Strange rounding problem

Steven Taschuk staschuk at
Sat Mar 15 21:39:15 CET 2003

Quoth Jp Calderone:
>   I believe the rule is generally expressable - a base can exactly represent
> fractions which can be expressed as sums of the inverses of powers of
> factors of the base.  [...]

... and only those fractions.

The proof is not difficult.  A value x with a terminating
	x = 0 . a_1 a_2 a_3 ... a_n
in some base b obviously has the property that
	x * b^n is an integer
and conversely, any value x with this property has a terminating
expression.  So a fraction p/q has a terminating expression if and
only if q divides some power of b, that is, if and only if all of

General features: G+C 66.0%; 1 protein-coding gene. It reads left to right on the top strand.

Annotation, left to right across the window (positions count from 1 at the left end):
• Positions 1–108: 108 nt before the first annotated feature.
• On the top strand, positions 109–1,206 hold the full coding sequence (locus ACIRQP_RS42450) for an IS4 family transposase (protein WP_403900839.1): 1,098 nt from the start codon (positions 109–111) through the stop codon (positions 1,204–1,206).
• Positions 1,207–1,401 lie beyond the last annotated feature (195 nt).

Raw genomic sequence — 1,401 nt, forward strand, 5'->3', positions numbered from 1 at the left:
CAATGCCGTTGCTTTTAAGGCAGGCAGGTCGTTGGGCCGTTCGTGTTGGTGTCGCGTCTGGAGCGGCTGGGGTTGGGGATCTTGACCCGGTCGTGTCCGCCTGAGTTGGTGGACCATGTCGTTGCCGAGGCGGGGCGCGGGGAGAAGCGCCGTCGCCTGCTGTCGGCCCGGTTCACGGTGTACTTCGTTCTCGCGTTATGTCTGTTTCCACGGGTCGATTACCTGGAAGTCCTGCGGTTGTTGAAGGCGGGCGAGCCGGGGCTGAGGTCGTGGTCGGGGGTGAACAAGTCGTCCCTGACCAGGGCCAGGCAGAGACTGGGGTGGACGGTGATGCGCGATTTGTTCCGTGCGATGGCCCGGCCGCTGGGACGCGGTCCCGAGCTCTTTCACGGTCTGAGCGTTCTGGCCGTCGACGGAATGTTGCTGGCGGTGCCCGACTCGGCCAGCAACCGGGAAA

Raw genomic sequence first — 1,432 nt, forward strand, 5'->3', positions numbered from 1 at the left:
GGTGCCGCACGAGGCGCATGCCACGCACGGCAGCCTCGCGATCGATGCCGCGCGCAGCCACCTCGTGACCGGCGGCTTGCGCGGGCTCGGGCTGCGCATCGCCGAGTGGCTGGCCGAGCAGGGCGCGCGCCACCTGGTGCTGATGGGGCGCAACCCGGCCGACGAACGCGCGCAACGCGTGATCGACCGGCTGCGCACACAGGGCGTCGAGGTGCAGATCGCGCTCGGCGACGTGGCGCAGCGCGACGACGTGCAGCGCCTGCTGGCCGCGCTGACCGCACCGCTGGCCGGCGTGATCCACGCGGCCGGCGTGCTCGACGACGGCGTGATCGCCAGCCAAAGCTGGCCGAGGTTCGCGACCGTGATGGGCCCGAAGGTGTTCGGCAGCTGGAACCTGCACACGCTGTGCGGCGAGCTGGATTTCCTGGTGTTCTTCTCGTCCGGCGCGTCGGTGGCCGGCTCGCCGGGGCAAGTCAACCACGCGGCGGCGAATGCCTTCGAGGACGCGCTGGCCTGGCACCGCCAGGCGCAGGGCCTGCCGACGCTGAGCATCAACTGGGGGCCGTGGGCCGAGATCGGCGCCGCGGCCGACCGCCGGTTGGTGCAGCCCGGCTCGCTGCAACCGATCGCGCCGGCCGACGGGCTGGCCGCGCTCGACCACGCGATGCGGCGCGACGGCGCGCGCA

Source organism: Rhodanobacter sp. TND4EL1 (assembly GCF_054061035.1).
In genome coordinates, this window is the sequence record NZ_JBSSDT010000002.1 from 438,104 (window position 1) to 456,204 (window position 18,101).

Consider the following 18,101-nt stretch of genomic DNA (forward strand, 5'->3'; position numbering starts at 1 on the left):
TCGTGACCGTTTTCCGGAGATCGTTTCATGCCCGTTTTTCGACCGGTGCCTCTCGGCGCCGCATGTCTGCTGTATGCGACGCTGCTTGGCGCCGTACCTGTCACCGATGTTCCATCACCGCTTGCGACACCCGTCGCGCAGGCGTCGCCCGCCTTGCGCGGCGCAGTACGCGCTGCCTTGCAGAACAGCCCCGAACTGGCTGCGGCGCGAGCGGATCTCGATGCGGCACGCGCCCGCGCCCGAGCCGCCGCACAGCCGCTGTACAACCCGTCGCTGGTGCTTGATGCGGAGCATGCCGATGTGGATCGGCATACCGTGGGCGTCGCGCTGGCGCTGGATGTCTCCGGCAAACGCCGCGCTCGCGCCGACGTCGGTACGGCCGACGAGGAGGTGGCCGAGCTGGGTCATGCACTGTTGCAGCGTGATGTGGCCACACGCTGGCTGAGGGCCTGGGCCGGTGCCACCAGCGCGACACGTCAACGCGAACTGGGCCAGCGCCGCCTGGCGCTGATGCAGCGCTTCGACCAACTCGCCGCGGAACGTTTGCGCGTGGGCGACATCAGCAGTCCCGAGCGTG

q's prime factors are also prime factors of b.  Your description
of the rule follows quickly.

>   15 is the next best base after 10, and 30 after that.  Of course, no base
> can exactly represent any fraction, and this doesn't even take into
> consideration bases which are, themselves, fractional ;)

6 and 14 seem just as good as 10 and 15 to me, by this criterion.

Steven Taschuk             "The world will end if you get this wrong."
staschuk at     -- "Typesetting Mathematics -- User's Guide",
                                 Brian Kernighan and Lorrinda Cherry

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